Despite the available challenges to this core rationale for the war promoted by the Bush administration, the durability of the SaddamûAl Qaeda connection in public opinion polls continued years into the conflict. Just the right dose of reinforcements from high administration sources continued to receive publicity from news organizations that were curiously ill equipped to balance the spurious claims. Indeed, the underlying ethos of “we report (what officials say), you decide (if it is true)” results in the odd problem of balancing erroneous claims. It might make sense to worry more about whether such claims should be reported so decorously at all. In any event, a poll conducted in July 2006, more than three years after the U.S. invasion of Iraq, found that 64% of Americans still believed that Saddam Hussein’s regime had strong ties with Al Qaeda—even though volumes of contrary information circulated just beyond, and sometimes even found its way into, the mainstream press.

There was similarly little evidence presented to support the alleged existence of WMDs—particularly nuclear weapons capacity—that was offered as the imminent threat to U.S. national security that justified the war. The slim evidence put forward by government officials was overplayed in the news, as indicated in the published apologies of both the Times and the Post. Weaknesses in the accounts and challenges to claimed evidence were either buried deep in the newspapers’ inside pages or not examined much at all. Here is how the Times’ editorial apology to its readers assessed the paper’s reporting on an intelligence finding about the aluminum tubes alleged to be part of Saddam’s hidden operation to manufacture nuclear materials:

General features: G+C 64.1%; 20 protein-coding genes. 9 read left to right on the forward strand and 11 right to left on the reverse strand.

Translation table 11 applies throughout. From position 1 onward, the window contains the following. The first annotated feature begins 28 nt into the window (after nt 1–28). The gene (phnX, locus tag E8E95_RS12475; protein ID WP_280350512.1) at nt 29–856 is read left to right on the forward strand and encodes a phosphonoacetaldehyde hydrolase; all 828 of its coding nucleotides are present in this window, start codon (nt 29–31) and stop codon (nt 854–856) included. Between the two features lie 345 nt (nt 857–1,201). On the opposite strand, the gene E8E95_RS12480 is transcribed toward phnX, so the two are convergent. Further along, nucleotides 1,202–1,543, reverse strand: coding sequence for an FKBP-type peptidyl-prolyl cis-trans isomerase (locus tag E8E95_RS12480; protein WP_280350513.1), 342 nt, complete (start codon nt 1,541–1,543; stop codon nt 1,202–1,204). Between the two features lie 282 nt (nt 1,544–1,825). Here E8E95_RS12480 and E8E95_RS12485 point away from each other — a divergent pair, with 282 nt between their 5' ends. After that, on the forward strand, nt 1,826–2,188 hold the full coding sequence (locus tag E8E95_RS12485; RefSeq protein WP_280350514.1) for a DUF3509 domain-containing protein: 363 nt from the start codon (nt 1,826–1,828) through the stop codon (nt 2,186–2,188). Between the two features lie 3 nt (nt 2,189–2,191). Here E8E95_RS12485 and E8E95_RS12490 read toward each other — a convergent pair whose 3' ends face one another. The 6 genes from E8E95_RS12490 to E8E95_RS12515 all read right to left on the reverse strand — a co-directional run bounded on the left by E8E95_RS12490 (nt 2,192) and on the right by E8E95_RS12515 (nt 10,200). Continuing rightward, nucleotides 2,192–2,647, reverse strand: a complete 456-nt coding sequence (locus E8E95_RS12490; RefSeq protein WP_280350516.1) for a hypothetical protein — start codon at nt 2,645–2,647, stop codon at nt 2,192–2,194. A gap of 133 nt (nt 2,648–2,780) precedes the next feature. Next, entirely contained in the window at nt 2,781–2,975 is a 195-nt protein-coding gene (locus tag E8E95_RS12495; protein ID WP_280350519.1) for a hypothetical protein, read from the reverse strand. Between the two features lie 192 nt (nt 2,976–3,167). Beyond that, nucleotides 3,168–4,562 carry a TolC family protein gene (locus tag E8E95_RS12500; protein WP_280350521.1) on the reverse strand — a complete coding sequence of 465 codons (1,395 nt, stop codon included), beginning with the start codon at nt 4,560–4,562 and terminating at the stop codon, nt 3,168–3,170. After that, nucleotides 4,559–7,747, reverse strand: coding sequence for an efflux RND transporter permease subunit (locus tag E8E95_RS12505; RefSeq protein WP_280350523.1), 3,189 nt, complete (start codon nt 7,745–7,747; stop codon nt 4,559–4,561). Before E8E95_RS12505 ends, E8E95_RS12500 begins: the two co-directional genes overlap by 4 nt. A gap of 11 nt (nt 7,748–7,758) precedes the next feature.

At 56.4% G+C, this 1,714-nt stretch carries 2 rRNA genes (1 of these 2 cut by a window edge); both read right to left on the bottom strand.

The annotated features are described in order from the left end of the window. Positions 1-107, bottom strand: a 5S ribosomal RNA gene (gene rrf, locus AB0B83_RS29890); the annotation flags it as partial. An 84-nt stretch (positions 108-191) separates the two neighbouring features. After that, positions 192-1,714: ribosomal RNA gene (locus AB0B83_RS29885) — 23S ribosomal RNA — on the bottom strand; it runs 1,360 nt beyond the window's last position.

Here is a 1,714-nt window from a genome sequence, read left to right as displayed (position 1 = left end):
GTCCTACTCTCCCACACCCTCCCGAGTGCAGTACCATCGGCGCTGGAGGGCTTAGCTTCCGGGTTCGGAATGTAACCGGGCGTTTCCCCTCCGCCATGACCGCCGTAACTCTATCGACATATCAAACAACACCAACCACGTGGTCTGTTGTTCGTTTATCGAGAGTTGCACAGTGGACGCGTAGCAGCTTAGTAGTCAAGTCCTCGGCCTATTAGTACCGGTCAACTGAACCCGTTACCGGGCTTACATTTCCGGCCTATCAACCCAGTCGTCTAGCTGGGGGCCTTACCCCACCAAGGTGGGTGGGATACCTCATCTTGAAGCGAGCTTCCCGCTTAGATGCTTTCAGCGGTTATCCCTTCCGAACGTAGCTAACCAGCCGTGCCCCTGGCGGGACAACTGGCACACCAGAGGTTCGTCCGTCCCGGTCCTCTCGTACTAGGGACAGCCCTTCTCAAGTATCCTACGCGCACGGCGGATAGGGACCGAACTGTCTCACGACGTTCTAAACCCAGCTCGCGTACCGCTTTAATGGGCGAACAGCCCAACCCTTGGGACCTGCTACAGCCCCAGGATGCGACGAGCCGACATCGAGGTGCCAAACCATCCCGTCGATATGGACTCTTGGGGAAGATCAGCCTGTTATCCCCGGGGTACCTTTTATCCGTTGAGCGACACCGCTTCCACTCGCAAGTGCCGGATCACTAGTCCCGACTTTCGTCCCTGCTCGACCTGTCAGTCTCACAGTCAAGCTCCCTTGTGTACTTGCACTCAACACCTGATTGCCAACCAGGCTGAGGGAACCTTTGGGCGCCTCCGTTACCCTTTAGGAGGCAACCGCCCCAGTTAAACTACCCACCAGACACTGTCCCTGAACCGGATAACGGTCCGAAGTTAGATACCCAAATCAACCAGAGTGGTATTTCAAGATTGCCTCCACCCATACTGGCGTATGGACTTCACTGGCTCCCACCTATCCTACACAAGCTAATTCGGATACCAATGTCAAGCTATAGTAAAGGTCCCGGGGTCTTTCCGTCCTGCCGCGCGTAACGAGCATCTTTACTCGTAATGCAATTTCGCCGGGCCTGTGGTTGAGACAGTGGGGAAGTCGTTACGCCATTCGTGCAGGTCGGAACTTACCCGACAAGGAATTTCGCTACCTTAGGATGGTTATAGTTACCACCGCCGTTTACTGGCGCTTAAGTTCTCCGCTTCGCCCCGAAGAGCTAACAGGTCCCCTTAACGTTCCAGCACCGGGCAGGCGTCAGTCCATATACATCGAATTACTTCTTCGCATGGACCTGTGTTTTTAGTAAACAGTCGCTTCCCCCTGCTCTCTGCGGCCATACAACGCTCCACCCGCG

On Sept. 8, 2002, the lead article of the paper was headlined “U.S. Says Hussein Intensified Quest for A-Bomb Parts.” That report concerned the aluminum tubes that the administration advertised insistently as components for the manufacture of nuclear weapons fuel. The claim came not from defectors but from the best American intelligence sources available at the time. Still, it should have been presented more cautiously. There were hints that the usefulness of the tubes in making nuclear fuel was not a sure thing, but the hints were buried deep, 1,700 words into a 3,600-word article. Administration officials were allowed to hold forth at length on why this evidence of Iraq’s nuclear intentions demanded that Saddam Hussein be dislodged from power: “The first sign of a æsmoking gun,’” they argue, “may be a mushroom cloud.”